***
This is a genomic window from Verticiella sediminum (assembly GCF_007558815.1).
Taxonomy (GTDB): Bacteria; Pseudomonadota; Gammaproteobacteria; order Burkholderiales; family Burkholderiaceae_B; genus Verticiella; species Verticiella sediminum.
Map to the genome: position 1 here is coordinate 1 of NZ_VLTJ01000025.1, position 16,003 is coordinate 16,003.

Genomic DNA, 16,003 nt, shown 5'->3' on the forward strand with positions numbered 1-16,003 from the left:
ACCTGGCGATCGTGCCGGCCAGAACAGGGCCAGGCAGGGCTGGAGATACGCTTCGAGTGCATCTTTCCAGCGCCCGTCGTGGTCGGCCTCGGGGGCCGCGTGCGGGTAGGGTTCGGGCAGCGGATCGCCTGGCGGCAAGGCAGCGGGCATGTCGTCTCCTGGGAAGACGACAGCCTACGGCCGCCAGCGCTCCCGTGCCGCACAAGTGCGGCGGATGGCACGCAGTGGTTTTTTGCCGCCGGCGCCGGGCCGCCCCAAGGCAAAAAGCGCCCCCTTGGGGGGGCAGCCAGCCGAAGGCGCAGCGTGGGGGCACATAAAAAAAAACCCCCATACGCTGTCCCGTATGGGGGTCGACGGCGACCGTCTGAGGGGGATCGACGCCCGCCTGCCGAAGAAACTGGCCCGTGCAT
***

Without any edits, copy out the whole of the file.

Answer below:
This is a genomic window from Verticiella sediminum (assembly GCF_007558815.1).
Taxonomy (GTDB): Bacteria; Pseudomonadota; Gammaproteobacteria; order Burkholderiales; family Burkholderiaceae_B; genus Verticiella; species Verticiella sediminum.
Map to the genome: position 1 here is coordinate 1 of NZ_VLTJ01000025.1, position 16,003 is coordinate 16,003.

Genomic DNA, 16,003 nt, shown 5'->3' on the forward strand with positions numbered 1-16,003 from the left:
ACCTGGCGATCGTGCCGGCCAGAACAGGGCCAGGCAGGGCTGGAGATACGCTTCGAGTGCATCTTTCCAGCGCCCGTCGTGGTCGGCCTCGGGGGCCGCGTGCGGGTAGGGTTCGGGCAGCGGATCGCCTGGCGGCAAGGCAGCGGGCATGTCGTCTCCTGGGAAGACGACAGCCTACGGCCGCCAGCGCTCCCGTGCCGCACAAGTGCGGCGGATGGCACGCAGTGGTTTTTTGCCGCCGGCGCCGGGCCGCCCCAAGGCAAAAAGCGCCCCCTTGGGGGGGCAGCCAGCCGAAGGCGCAGCGTGGGGGCACATAAAAAAAAACCCCCATACGCTGTCCCGTATGGGGGTCGACGGCGACCGTCTGAGGGGGATCGACGCCCGCCTGCCGAAGAAACTGGCCCGTGCAT